*An alumnus offers to finance a trip to a national track meet for all
team members who have the ability to compete at that level. The track
coach holds tryouts. He picks everyone whose time in the 100 yard dash falls
above the 90th percentile. This is norm-referenced testing. His requests
for funds is rejected because he does not know whether his runners can compete
at the required level.
*

*
He runs a second tryout, having established that 10 seconds in the 100
yard dash is competitive in the event. He now picks those who run the dash
in 10 seconds or less. This is criterion-referenced testing. He knows the
runners he selected can compete. He gets the funds.*

**Valpar's products rely heavily on criterion-referenced testing**,
as opposed to norm-referenced testing. Criterion-referenced testing,
unlike norm-referenced testing, uses an objective standard or
achievement level. An evaluee is required to demonstrate ability
at a particular level by performing tasks at that degree of
difficulty. Scores on criterion-referenced tests indicate what
individuals ** can** do — not how they have scored in
relation to the scores of particular groups of persons, as in
norm-referenced tests.

Norm-referenced tests compare an individual's performance to the performances of a group, called the “norm group.” For the results to be meaningful, it is necessary to know the specific composition of the norm group. For example, if an individual scores at the 87th percentile on a math test, what can you say about his or her math abilities? Nothing, until you know something about the norm group. One conclusion will be reached if the norm group is a collection of fourth graders. An entirely different conclusion will be reached if the norm group is a collection of university seniors majoring in physics.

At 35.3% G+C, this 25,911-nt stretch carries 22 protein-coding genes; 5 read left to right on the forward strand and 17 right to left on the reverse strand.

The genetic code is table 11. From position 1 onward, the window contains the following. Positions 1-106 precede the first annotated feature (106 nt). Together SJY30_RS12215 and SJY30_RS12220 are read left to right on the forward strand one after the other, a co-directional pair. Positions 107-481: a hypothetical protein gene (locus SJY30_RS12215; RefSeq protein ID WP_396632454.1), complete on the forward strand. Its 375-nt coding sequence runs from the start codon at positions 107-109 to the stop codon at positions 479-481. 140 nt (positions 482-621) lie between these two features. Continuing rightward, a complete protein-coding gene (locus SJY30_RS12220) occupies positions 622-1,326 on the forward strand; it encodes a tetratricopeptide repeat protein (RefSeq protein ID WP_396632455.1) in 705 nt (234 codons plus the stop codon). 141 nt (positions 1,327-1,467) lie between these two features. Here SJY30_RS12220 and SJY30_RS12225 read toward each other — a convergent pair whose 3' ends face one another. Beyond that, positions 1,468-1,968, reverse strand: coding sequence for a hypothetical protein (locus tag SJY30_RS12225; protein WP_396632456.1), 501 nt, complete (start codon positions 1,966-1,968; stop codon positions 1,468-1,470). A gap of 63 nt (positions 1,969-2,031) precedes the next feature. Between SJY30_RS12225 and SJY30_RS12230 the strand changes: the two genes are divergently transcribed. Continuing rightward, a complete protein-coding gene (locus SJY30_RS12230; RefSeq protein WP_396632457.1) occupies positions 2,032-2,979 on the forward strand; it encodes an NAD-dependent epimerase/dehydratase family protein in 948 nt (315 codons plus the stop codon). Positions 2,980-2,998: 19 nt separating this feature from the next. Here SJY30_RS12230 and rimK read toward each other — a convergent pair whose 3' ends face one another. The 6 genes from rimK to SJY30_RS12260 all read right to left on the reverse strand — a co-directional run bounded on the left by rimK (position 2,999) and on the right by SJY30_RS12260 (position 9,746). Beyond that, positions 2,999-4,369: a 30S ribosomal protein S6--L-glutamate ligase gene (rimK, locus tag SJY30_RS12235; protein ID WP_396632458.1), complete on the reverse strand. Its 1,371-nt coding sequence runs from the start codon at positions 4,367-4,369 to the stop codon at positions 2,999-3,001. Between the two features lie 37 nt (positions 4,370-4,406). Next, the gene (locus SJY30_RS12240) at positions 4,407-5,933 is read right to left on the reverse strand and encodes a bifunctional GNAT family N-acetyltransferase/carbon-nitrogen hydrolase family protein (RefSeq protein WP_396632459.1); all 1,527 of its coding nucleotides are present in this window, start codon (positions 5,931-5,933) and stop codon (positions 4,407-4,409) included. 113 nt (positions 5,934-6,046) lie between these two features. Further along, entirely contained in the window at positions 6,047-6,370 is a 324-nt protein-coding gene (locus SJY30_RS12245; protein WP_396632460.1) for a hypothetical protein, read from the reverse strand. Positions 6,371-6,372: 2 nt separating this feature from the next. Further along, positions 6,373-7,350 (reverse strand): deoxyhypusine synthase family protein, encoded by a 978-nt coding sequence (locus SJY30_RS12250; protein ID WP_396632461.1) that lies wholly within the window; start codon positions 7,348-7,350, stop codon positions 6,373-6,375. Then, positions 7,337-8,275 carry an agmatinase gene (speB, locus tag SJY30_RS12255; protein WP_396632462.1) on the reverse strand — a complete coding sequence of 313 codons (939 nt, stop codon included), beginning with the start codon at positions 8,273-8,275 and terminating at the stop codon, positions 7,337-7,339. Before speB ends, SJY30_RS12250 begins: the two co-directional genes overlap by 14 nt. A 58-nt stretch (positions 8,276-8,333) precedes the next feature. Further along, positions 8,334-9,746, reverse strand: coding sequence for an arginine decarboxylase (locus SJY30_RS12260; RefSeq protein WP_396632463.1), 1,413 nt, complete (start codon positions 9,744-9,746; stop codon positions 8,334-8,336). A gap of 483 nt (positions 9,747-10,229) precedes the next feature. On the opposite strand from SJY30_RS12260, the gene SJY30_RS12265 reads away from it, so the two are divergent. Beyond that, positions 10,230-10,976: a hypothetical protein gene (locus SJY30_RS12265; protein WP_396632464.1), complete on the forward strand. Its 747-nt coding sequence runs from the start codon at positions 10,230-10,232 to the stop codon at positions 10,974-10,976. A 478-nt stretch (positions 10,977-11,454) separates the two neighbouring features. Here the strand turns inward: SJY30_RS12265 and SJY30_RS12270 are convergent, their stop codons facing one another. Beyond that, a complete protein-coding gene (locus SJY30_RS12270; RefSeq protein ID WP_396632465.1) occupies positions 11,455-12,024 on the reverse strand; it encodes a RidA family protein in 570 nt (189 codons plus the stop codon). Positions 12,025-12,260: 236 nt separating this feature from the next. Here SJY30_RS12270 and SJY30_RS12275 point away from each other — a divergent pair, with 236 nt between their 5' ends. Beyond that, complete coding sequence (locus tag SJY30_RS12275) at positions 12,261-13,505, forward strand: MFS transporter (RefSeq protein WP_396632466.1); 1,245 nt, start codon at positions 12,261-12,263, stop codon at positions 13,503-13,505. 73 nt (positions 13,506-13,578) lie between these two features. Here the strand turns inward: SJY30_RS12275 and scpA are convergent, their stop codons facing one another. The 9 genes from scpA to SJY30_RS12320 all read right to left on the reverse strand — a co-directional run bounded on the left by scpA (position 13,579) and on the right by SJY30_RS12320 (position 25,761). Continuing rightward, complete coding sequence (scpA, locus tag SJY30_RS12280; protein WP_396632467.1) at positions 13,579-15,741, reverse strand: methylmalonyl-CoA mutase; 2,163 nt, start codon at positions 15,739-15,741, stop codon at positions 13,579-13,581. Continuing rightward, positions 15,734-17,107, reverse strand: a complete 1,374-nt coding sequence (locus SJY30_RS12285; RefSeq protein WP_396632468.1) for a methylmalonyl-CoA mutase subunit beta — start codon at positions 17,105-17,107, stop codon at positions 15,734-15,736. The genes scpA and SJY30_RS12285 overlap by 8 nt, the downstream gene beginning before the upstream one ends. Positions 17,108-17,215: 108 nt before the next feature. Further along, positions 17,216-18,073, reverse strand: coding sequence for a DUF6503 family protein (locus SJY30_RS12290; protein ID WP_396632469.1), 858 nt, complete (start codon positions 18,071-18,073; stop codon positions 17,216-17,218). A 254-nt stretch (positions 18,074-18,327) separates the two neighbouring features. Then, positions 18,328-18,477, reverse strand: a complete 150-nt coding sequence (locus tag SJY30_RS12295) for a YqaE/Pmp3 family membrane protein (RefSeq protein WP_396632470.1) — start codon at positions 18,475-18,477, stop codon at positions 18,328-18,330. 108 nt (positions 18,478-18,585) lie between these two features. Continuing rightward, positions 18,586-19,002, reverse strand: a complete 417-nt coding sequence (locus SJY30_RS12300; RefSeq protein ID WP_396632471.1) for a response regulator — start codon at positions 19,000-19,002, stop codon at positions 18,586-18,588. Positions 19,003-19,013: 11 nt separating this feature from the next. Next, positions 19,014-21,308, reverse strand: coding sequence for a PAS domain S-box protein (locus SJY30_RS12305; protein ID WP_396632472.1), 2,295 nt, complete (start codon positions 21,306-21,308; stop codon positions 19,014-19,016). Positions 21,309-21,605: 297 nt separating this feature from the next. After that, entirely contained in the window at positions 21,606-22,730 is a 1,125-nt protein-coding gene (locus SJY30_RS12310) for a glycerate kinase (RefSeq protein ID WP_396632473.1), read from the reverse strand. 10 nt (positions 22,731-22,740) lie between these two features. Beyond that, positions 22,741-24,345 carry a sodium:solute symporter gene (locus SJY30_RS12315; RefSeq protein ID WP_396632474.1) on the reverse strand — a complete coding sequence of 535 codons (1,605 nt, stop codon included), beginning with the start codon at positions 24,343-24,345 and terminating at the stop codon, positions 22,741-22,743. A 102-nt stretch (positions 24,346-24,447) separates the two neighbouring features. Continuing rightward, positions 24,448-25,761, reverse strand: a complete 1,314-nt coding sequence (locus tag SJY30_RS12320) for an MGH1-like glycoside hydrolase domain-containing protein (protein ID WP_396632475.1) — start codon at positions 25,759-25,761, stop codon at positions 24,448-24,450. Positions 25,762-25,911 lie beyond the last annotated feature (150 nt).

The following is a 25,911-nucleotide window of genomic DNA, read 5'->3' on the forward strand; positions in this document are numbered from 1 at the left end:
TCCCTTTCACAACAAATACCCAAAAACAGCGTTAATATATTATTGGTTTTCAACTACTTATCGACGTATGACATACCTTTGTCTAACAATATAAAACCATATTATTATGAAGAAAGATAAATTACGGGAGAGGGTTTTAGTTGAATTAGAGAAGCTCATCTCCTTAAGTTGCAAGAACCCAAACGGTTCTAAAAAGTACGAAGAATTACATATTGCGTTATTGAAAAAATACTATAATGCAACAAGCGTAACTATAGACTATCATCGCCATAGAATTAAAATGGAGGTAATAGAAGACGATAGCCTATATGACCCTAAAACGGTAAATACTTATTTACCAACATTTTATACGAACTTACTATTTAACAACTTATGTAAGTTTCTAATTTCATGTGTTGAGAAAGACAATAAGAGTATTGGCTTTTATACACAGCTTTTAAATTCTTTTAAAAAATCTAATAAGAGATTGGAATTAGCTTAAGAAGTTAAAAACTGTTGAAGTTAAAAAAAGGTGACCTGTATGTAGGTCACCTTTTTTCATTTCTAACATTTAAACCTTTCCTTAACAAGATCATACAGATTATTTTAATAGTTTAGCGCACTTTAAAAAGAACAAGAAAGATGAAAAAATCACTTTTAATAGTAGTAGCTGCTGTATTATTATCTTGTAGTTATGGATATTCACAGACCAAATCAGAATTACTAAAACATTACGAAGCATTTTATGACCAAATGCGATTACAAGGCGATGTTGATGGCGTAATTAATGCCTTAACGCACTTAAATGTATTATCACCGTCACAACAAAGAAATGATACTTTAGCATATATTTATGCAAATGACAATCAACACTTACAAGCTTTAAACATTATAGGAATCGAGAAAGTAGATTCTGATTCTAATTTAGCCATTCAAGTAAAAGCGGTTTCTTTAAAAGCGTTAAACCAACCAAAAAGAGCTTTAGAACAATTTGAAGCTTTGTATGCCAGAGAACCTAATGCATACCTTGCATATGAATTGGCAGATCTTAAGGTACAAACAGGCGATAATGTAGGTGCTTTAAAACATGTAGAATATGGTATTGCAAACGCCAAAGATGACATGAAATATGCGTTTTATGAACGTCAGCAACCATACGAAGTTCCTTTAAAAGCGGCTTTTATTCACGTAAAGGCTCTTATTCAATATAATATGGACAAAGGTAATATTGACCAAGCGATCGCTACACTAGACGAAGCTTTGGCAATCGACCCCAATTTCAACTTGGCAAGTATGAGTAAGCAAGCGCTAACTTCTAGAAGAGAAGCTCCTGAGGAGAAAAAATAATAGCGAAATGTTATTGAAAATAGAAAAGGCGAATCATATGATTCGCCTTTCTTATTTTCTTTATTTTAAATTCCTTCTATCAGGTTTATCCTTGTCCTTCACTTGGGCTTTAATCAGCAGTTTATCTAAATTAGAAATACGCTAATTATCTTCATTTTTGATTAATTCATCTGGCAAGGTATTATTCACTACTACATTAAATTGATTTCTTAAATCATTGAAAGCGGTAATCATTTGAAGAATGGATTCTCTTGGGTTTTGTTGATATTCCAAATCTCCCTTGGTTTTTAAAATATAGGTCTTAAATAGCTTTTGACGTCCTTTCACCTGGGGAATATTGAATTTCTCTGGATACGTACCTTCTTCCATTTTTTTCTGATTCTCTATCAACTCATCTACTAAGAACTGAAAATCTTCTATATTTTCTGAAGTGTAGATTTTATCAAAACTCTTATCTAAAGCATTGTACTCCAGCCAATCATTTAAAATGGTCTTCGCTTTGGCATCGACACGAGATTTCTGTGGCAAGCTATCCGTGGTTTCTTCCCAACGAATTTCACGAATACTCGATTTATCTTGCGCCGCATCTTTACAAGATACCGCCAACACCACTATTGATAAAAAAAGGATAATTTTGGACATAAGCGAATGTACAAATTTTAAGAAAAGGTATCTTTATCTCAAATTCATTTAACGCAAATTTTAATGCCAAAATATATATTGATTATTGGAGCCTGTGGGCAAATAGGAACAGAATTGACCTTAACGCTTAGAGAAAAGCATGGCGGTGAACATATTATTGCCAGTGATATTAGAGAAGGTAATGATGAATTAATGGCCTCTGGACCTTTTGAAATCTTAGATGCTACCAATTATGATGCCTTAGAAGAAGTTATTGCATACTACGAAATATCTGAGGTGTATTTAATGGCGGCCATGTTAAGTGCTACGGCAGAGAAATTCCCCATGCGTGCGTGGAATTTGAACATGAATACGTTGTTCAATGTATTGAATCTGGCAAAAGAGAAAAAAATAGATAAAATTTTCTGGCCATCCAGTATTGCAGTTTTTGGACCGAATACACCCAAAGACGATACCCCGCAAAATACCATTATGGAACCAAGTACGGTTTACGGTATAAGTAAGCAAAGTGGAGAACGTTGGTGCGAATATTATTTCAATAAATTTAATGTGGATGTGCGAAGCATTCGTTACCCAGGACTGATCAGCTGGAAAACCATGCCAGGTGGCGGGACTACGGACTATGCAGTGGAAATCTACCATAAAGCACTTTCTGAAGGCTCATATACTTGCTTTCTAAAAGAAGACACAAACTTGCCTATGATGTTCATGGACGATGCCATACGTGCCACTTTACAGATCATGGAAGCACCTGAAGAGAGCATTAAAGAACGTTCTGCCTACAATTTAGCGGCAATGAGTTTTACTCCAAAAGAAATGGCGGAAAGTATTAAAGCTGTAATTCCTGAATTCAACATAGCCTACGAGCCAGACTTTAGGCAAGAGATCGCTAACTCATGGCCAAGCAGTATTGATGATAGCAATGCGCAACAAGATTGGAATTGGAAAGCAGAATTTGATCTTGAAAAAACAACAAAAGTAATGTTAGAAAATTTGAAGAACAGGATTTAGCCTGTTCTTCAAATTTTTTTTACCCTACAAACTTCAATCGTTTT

Even knowing about the norm group is no guarantee of proper test interpretation. The TABE is a norm-referenced test published by McGraw Hill. It reports test performance in terms of grade levels, and it gives scores as high as grade 12.9. An analysis of the test items reveals that none of the questions are above the eighth grade level (no algebra, no geometry, no trigonometry), so what does a score of 11 mean? McGraw Hill says it means that the individual performed on the test like the average 11th grader, NOT that the person is doing 11th grade math. Many users of the TABE incorrectly make the second interpretation. The TABE relies on the notion that an 11th grader can do more simple problems in 15 minutes than an eighth grader can.

Criterion-referenced testing avoids all this confusion. Concrete
criteria are established and the individual is challenged to meet
them. For example, in a math test, the 11th grade proficiency
criteria might be to solve algebra,
geometry or trigonometry problems. The test will give such problems
and award a score of “11th grade” only if the test taker succeeds on
these particular problems.

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